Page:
An algorithm that predicts the immune response to a pathogen could lead to early diagnosis for such diseases as tuberculosis

First impressions are important - they can set the stage for the entire course of a relationship. The same is true for the impressions the cells of our immune...

22.07.2019 | nachricht Read more

Genetic differences between strains of Epstein-Barr virus can alter its activity

Genetic differences between the two main strains of the blood cancer-triggering virus have been shown to change the way the virus behaves when it infects white blood cells

Researchers at the University of Sussex have identified how differences in the genetic sequence of the two main strains of the cancer-associated Epstein-Barr...

18.07.2019 | nachricht Read more

Machine learning platform guides pancreatic cyst management in patients

Researchers have created a comprehensive test based on machine learning algorithms to better guide the management of patients with pancreatic cysts - a potential precursor of pancreatic cancer.

The new assay, called CompCyst, outperformed the current gold standard-of-care in an international, multicenter study of 875 patients. Crucially, the test...

18.07.2019 | nachricht Read more

UC San Diego cancer scientists identify new drug target for multiple tumor types

A dysfunctional enzyme involved in building cancer cell membranes helps fuel tumor growth; when it's disabled or depleted in mouse models, tumors shrank significantly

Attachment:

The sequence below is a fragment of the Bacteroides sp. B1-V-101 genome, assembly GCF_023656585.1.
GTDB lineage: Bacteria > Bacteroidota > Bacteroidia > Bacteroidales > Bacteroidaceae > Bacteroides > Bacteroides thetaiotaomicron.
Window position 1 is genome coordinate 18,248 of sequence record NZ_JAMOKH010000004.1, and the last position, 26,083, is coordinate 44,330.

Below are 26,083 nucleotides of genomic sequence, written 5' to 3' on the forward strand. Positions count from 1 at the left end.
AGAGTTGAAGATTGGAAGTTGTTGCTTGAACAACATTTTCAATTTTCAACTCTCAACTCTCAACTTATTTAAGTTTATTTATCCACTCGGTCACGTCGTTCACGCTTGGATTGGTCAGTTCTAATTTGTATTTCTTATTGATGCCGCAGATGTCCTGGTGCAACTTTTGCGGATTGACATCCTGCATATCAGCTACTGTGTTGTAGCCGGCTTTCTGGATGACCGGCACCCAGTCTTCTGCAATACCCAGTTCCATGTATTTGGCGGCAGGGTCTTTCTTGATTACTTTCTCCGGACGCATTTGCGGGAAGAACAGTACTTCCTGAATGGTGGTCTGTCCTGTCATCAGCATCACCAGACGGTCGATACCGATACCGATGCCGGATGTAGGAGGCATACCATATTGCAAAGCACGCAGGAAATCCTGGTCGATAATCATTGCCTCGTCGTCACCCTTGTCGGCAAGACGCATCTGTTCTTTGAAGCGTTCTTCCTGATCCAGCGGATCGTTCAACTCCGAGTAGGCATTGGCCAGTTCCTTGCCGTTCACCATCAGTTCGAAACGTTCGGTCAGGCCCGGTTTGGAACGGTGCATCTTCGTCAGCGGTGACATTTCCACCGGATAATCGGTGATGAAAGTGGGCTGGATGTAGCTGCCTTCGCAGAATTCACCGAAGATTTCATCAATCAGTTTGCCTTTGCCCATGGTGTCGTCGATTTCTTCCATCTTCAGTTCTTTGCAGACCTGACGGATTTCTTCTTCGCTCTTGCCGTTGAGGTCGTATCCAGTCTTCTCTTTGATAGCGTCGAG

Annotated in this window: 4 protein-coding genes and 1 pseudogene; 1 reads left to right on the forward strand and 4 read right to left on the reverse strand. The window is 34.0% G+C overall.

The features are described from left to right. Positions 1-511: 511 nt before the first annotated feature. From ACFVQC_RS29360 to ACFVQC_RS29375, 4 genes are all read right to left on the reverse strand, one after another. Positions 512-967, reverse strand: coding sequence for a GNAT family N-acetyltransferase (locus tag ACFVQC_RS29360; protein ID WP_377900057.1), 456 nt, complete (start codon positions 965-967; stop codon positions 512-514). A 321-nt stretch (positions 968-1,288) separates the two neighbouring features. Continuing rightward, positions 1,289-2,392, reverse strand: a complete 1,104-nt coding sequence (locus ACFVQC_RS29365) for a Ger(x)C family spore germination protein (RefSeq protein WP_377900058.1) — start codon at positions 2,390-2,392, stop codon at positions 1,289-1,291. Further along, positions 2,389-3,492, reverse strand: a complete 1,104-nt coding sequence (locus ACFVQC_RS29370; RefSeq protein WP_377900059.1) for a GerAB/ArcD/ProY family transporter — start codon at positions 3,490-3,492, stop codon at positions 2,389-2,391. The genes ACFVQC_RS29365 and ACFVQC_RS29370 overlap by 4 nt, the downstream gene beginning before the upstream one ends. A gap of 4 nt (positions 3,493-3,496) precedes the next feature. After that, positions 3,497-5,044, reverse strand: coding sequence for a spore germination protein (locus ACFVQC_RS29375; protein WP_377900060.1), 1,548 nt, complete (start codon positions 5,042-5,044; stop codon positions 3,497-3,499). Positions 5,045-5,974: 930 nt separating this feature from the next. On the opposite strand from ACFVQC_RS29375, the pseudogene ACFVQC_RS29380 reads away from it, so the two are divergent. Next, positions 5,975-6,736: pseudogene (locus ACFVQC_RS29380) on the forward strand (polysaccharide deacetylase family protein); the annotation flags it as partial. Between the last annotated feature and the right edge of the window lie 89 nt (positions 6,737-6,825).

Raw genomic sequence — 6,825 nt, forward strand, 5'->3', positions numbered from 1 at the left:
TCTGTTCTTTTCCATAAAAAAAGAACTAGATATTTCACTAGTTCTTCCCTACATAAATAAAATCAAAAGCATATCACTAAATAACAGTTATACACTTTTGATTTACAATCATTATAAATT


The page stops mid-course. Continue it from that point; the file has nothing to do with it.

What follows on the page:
A research team headed by scientists at University of California San Diego School of Medicine and the Ludwig Institute for Cancer Research at UC San Diego has...

12.07.2019 | nachricht Read more

Bacteria engineered as Trojan horse for cancer immunotherapy

Programmable bacteria clear tumors in mouse models, and also treat distant tumors that were not injected; this novel method could be used to locally prime tumors and stimulate the immune system to seek out difficult-to-treat tumors

The emerging field of synthetic biology--designing new biological components and systems--is revolutionizing medicine. Through the genetic programming of...

04.07.2019 | nachricht Read more

While resting, our brain replays experiences we made while making decisions